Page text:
The Private Life of Plants (1995) s01e04 Episode Script

The Social Struggle

Howling storms and hurricanes, devastating droughts and raging forest fires may come only once or twice in our lives, so we think of them as exceptional happenings.
But for those plants with much longer lives than ours, such events may be crucial for survival.
And those with briefer lives may only be able to exist at all in the aftermath of such disasters.
The greatest British hurricane of recent times struck on the night of October 16th, 1987.
Ancient woodlands that had stood for centuries were devastated.
For individual trees like this 250-year-old beech it was, of course, a catastrophe.
But for other plants, it was an opportunity they'd been waiting for for decades.
The seeds from which these young plants are springing may have come from adults growing in a clearing elsewhere in the wood over a century ago.
Since then, they have lain dormant in the soil, but now the light has triggered them into life.
They won't have this clearing to themselves for long, so they grow swiftly, and the soil, enriched by rotting woodland leaves, feeds them well.
In their second year, they flower.
They're foxgloves.
The seeds from these flowers will not sprout here, there's no room for them.
They will have to find a new clearing, and in their turn may have to wait decades for it.
Willowherb competes with the foxgloves for this kind of territory, so it, too, needs to reproduce urgently.
The willowherb seeds, supported by no more than fluff, will be carried in millions, far and wide, by the wind.
After a few years, other claimants appear and contest the ownership of the clearing - young birches.
The willowherb may not be able to stay here for much longer.
A few years later, the willowherb has gone.
The birches, it seems, have won.
But the soil is now losing its richness.
Most of these birches started their lives about ten years ago, but there were a lot of them and competition was intense.
So most of them didn't do well at all.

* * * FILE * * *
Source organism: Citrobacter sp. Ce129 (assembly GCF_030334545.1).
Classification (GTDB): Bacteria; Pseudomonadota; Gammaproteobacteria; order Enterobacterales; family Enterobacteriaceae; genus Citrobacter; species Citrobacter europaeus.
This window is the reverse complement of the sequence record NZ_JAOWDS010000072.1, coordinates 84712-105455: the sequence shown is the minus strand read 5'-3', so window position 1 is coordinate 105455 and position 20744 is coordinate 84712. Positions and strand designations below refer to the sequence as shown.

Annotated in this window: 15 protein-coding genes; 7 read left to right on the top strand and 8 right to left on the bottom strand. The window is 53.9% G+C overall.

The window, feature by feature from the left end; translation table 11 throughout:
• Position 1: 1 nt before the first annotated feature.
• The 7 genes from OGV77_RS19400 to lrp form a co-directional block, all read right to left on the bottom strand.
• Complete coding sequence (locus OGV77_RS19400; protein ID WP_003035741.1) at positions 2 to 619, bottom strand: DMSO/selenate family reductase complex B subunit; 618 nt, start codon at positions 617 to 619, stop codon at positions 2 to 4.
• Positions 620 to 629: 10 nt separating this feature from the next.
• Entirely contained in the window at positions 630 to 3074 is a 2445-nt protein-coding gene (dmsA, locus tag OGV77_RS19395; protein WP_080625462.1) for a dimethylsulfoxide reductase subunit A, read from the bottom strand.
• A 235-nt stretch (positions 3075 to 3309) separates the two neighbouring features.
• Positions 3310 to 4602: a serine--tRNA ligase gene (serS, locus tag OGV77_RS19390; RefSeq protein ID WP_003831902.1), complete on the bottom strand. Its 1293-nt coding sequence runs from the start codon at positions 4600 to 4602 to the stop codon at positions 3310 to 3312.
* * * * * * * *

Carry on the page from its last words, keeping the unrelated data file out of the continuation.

This one is pretty well dead.
This is one of the winners that has overshadowed the rest.
But even this one will not be the final holder of this territory.
That prize will go to a little seedling like this, an oak.
Birches, on the timescale of a wood, have short lives.
After 40 or 50 years, they begin to succumb to fungus and disease.
Oaks grow more slowly but more strongly.
Eventually, they overtake the ailing birches and capture the sunshine.
The social struggle in the woodland is over, at least for the time being.
The oaks rule.
But, as befits ruling monarchs, they have to support a multitude of lesser mortals.
The wide, spreading expanses of leaves, all full of starches and sugars, are rich meadows in which vast numbers of creatures can graze throughout the summer.
The oaks protect themselves to some degree by generating toxins in their leaves, but that doesn't deter weevils.
Or bush crickets.
Sawfly larvae munch away within the thickness of the leaves.
The caterpillar of the yellow-tailed moth.
The tortrix moth caterpillar converts a leaf into a tube, eats it from within, and then uses it as a shelter while it changes into an adult.
The bagworm caterpillar tunnels inside a leaf, but shelters inside a portable tube which it hangs beneath the leaf it's currently consuming.
The meals the oak provides for these insects then nourish others, when the insects themselves become meals for bigger diners.
The great tit with chicks to feed will collect at least 300 caterpillars a day.
The banquet only lasts a few months.
As summer gives way to autumn, the oaks drop their leaves and halt all activities.
So do their lodgers within their cocoons, or hibernating in crevices.
As the year turns, sunshine warms the soil, and plants that spent winter as bulbs below ground race to make use of the light before the oaks can regrow their leaves.
First are the snowdrops.
As spring proceeds and the sunlight strengthens, bluebells take over.
These glorious carpets of uninterrupted blue are a British speciality.
20,000 years ago, glaciers advanced over most of Britain, driving many plant species southwards in front of them.
When at last the ice melted, the English Channel began to form and became a barrier that prevented many plants from spreading back from Europe into Britain.
The bluebell was one of the few that made it.
In the woodlands of North America, things are rather different.
These lilies are growing in the Appalachian Mountains.
Spring here is even richer than it is in Britain.
Instead of just two or three species of flower in a square yard, as in an English woodland, here there are a dozen or even more.
Glaciers once covered these mountains, too, but no arm of the sea cut them off from the rest of the American continent.